Amen to that!

I studied in Cape Town with a guy who had lost a leg to a shark on the Atlantic (yes I know both sides are technically the Atlantic) side of the peninsular. He continued his love of the sea by body boarding and became a top notch diver as well.

That area where this most recent attack occurred has seen two relatively recent fatalities, one a cussed old lady who had swum out from the rocks every day for over thirty years. One day she was warned by the spotters not to go out but she did and was taken. The other was a 37 year old tourist who was taken in front of horrified beach goers including his wife. There were no shark warnings in the latter case.

Caco

The remarkable proliferation of these sharks around Fish Hoek, where the Atlantic first touches the Indian Ocean on the eastern side of Cape Town known as False Bay, has also brought an influx of wildlife photographers and film crews.

Their methods, according to locals, are also making these sharks associate humans with food. With cameras rolling, many film crews tow dead seals behind their boats in the hope that a Great White will leap out of the water and attack.

Even Peter Benchley - whose book inspired Jaws the movie, sealing the reputation of the killer Great White - campaigned in the decade before his death to save sharks, more than 100 million of which are killed by humans each year for soup and as a by-product of industrial netting.

So big is the threat to their future - and they are a vital part of the ocean's eco-system - that many species, including the Great White, have been designated as endangered.


Read more: News | Mail Online (http://www.dailymail.co.uk/news/article-1243355/As-swimmer-eaten-alive-Great-White-chilling-evidence-humans-blame-Have-turned-)

http://i.dailymail.co.uk/i/pix/2010/01/14/article-0-0624B5110000044D-13_468x579.jpg

Cacophonix
28th Sep 2011, 20:30
I certainly wouldn't like to be eaten by a shark... even though they are magnificent creatures.

http://www.cmej.org.za/index.php/cmej/article/viewFile/408/262

Caco

con-pilot
28th Sep 2011, 21:31
If all would just follow my theory, we wouldn't have this sort of problem. It is very simple really.

I have promised the sharks that I will not swim in their ocean, if they don't swim in my swimming pool.

It's worked great so far. :ok:

tony draper
28th Sep 2011, 21:45
Could be worse, they could rape yer then eat you.:uhoh:

bugg smasher
28th Sep 2011, 21:54
Well, Tony, that's what some dolphins have tried, not the eating part...

Amorous dolphin targeting swimmers - CNN (http://articles.cnn.com/2002-06-04/world/uk.dolphin_1_ric-o-barry-dolphin-swimmers?_s=PM:WORLD)

gingernut
28th Sep 2011, 21:58
The trouble with that sort of argument is that it presents two choices as though they were the only options.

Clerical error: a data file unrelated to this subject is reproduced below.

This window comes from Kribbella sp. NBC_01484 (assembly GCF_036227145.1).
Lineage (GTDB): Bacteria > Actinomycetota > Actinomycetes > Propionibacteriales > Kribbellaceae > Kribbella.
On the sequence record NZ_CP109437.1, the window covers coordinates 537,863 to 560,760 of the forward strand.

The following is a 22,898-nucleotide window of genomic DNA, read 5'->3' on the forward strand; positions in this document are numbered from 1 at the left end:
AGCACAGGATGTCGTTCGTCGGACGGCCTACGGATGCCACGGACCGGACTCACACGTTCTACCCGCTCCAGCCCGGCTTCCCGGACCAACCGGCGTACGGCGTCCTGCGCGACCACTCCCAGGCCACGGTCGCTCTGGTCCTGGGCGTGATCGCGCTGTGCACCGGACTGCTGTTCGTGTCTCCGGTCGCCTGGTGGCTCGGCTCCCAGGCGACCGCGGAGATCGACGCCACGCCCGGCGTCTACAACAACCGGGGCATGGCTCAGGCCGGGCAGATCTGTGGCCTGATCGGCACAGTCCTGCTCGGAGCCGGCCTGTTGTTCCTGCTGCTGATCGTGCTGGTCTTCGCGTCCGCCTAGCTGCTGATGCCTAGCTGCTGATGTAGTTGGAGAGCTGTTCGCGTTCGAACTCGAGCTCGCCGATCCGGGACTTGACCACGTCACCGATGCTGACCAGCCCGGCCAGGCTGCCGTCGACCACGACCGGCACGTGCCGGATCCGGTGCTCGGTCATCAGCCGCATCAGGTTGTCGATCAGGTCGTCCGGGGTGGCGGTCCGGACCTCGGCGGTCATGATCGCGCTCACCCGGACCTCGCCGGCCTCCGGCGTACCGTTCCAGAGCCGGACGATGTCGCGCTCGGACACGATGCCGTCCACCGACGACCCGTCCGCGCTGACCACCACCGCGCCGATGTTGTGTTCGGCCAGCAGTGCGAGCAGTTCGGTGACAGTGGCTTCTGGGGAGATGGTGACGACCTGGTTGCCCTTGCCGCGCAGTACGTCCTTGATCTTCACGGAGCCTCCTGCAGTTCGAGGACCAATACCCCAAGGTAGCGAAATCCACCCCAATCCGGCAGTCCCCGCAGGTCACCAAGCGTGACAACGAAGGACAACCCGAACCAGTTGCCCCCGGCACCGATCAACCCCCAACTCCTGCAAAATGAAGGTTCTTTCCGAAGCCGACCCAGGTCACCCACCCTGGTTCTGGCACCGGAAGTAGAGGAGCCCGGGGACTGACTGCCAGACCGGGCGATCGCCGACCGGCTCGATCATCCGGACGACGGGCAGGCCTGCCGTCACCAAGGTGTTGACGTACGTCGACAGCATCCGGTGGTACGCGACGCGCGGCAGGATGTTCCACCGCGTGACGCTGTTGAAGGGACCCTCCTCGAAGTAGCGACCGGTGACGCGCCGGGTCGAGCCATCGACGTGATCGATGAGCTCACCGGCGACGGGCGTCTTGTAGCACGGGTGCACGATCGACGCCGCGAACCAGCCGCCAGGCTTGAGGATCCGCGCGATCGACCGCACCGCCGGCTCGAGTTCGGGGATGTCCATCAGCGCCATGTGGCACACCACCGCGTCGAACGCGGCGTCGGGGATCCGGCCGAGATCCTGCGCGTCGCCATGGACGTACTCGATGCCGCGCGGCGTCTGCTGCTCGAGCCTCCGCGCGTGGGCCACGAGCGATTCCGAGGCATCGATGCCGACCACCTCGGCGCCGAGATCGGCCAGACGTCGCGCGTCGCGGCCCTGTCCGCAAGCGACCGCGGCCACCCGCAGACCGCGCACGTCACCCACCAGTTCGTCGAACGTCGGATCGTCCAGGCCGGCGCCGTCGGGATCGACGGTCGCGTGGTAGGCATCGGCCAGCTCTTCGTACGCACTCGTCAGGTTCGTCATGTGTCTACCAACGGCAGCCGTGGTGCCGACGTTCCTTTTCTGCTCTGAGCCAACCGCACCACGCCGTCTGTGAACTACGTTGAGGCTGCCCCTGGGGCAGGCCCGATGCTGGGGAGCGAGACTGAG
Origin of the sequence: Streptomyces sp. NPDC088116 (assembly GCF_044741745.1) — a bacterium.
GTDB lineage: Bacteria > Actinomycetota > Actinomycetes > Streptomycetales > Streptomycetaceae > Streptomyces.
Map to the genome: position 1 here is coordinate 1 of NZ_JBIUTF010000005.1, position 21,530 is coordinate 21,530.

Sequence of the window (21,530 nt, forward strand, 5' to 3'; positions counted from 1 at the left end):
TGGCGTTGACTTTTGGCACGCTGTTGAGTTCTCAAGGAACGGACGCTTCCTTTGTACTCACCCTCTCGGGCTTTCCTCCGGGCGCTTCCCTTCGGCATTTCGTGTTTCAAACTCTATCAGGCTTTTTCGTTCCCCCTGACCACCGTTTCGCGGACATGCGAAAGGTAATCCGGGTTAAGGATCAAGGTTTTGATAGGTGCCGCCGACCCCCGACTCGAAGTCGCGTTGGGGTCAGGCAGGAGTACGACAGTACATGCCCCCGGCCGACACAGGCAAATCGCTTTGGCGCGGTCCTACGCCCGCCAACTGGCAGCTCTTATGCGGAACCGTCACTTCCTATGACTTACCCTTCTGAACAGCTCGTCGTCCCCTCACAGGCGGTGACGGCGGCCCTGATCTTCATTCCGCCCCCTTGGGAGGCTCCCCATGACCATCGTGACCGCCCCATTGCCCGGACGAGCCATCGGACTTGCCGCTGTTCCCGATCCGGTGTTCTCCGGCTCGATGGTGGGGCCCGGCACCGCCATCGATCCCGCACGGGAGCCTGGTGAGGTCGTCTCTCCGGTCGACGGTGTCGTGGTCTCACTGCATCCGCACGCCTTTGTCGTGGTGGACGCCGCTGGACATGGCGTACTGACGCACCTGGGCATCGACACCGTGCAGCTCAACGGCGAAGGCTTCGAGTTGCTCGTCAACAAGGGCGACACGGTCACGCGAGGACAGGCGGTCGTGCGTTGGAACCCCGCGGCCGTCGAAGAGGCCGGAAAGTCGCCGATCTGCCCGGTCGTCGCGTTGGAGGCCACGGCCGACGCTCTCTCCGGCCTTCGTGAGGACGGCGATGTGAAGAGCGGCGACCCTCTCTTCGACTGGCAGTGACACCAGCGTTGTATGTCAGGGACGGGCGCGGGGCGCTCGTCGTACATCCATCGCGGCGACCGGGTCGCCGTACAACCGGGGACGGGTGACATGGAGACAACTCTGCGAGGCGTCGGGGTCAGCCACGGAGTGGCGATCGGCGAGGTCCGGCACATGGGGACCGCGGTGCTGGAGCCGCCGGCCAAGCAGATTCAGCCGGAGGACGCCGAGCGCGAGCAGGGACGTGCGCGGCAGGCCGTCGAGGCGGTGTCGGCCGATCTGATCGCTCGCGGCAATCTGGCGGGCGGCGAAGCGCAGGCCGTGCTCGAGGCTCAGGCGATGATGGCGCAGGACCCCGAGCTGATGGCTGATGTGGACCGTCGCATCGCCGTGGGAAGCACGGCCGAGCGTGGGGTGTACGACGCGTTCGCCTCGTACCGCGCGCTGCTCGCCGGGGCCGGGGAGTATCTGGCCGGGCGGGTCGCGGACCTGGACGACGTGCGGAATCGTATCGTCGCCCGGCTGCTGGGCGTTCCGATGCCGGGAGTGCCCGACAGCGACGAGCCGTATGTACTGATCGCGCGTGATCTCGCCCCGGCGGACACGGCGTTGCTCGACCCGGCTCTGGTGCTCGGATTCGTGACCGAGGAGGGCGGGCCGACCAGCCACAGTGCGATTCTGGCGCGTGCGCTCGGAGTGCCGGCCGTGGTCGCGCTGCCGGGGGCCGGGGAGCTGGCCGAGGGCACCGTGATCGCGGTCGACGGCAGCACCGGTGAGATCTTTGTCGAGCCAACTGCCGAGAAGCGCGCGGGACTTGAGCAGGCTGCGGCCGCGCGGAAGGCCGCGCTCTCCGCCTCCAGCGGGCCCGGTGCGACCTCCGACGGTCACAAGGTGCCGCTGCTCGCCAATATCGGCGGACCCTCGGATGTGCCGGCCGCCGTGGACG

Not sure that it's that simple. I'm not sure that the choices are always that absolute.

He probably didn't go for his morning swim with the thought that he would be nearly eaten alive, (and if he did, it's likely that he would have stayed in bed), but is he any different from the bloke cycling to work in a congested zone, the snow driver going to work when the radio say's stay at home, or the PPL pilot going solo with the knowledge that single engined aircraft flying is more riskier than multi engined flying?

Reckon myself, taking no risk is risky.

visibility3miles
28th Sep 2011, 21:58
Various thoughts:

1)
Surfers Rescue Injured Great White Shark

...With the shark fighting for its life, a pack of surfers took a fish hook from its mouth, then dragged it back into the Pacific Ocean...
Surfers Rescue Injured Great White Shark | ThePostGame (http://www.thepostgame.com/blog/dish/201109/surfers-save-injured-great-white-shark)

2) A day or two after I visited California, a picture like this was front page news. They found the surfer about a month later.
(Apparently when you paddle your surfboard out to sea, you look very much like a seal or sea otter from underneath.
I've read that sharks often spit people out after the first bite because there isn't enough fat on their bones to support an active life style.)
http://www.boardistan.com/wp-content/uploads/2009/01/shark-0112.jpg

3) I've read that when abalone were fished out in California's coastal waters, the sea otter then great white shark populations dropped drastically. Now, after successful limits on the abalone harvest, the cute sea otters are back, along with their carnivorous friends.

4) Jaws -- the 30 second bunny version of the movie from the original website:
[skip the ads]
Jaws in 30 Seconds (and re-enacted by Bunnies) | Flash Videos (http://www.albinoblacksheep.com/flash/jaws)
"You're gonna to need a bigger boat."
"I used to hate the water."
"I can't imagine why."

The YooTub version:
http://www.youtube.com/watch?v=Ws5wfAYoSPI

tony draper
28th Sep 2011, 22:09
Always been my philosophy ever since I swam out and examined some anti shark netting in Venezuala, if one wanted a swim one should find the nearest swimming pool and if one wants to venture out to sea one does so with at least 3000 tons of steel and a good honest Doxford engine under one's arse,
One also decided on that occasion never to venture ashore in such places wearing only flip flops when a scorpion about a foot long ran over one's bare toes.
Dangerous places these furrin parts,best stick to Skegness.
:uhoh:

bugg smasher
28th Sep 2011, 22:25
shark attack in air!!! Amazing!!! - YouTube

rh200
29th Sep 2011, 00:35
I have promised the sharks that I will not swim in their ocean, if they don't swim in my swimming pool.

Its a good idea, doesn't work for all predators though.